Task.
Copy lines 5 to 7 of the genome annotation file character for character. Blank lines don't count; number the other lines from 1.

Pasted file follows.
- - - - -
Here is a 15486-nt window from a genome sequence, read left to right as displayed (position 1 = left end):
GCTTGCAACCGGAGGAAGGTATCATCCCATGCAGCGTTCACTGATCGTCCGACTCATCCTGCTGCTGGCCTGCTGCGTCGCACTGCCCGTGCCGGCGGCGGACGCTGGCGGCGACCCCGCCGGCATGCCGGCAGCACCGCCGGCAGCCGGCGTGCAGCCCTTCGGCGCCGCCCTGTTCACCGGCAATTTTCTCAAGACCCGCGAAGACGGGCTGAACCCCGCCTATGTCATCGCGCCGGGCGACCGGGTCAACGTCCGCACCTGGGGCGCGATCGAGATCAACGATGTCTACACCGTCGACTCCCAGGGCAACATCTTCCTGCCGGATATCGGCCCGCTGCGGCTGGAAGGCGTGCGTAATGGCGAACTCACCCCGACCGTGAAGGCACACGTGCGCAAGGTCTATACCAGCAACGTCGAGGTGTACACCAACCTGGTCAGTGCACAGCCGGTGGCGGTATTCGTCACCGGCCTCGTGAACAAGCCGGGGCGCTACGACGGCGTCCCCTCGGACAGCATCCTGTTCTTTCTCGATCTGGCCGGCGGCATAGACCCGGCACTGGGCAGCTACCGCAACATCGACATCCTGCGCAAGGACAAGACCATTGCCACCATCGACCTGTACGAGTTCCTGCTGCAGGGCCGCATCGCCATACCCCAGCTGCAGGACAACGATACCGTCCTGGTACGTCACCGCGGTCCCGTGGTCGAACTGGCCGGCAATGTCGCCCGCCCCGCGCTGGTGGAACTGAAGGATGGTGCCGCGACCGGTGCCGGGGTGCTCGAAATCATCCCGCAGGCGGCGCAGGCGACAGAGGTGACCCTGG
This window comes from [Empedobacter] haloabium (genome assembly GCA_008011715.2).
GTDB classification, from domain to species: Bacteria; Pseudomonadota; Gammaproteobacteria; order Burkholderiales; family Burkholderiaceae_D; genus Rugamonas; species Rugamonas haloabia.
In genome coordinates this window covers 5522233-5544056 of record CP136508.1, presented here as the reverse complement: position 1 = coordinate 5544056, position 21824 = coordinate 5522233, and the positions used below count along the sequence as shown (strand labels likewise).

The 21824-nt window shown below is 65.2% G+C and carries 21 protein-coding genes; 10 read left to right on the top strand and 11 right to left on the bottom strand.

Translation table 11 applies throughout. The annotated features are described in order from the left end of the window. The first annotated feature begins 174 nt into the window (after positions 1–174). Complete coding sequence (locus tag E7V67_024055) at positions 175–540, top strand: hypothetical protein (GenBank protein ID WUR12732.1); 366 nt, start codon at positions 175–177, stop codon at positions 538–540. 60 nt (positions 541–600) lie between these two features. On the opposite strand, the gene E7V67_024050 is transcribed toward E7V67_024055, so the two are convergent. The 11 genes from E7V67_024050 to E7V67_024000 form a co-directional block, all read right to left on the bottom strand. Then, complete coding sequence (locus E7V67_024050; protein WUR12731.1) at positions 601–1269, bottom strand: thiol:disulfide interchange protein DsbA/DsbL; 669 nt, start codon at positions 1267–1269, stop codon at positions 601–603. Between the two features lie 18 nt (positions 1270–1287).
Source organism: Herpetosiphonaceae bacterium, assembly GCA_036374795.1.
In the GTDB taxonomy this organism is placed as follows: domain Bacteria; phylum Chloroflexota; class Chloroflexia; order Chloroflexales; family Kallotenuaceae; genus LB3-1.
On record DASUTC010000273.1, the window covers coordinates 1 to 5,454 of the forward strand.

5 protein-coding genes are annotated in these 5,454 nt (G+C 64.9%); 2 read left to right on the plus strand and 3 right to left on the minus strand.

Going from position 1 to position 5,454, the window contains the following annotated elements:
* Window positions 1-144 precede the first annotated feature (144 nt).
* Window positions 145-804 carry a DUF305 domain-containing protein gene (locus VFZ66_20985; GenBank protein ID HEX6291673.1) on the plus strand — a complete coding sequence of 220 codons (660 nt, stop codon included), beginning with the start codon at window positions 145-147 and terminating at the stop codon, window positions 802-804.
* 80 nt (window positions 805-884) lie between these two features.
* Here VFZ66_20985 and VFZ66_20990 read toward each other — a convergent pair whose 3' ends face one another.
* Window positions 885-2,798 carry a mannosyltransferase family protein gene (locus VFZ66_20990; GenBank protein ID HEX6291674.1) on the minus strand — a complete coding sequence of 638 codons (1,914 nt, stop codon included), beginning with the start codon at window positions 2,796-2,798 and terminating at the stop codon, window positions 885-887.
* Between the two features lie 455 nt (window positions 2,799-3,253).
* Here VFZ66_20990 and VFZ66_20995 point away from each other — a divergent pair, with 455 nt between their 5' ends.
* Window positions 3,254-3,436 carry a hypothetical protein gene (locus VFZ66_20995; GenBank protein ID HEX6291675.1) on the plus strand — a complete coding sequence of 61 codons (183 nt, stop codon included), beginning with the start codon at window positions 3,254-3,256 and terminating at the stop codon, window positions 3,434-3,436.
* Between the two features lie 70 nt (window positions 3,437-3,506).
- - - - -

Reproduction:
In genome coordinates this window covers 5522233-5544056 of record CP136508.1, presented here as the reverse complement: position 1 = coordinate 5544056, position 21824 = coordinate 5522233, and the positions used below count along the sequence as shown (strand labels likewise).

The 21824-nt window shown below is 65.2% G+C and carries 21 protein-coding genes; 10 read left to right on the top strand and 11 right to left on the bottom strand.

Translation table 11 applies throughout. The annotated features are described in order from the left end of the window. The first annotated feature begins 174 nt into the window (after positions 1–174). Complete coding sequence (locus tag E7V67_024055) at positions 175–540, top strand: hypothetical protein (GenBank protein ID WUR12732.1); 366 nt, start codon at positions 175–177, stop codon at positions 538–540. 60 nt (positions 541–600) lie between these two features. On the opposite strand, the gene E7V67_024050 is transcribed toward E7V67_024055, so the two are convergent. The 11 genes from E7V67_024050 to E7V67_024000 form a co-directional block, all read right to left on the bottom strand. Then, complete coding sequence (locus E7V67_024050; protein WUR12731.1) at positions 601–1269, bottom strand: thiol:disulfide interchange protein DsbA/DsbL; 669 nt, start codon at positions 1267–1269, stop codon at positions 601–603. Between the two features lie 18 nt (positions 1270–1287).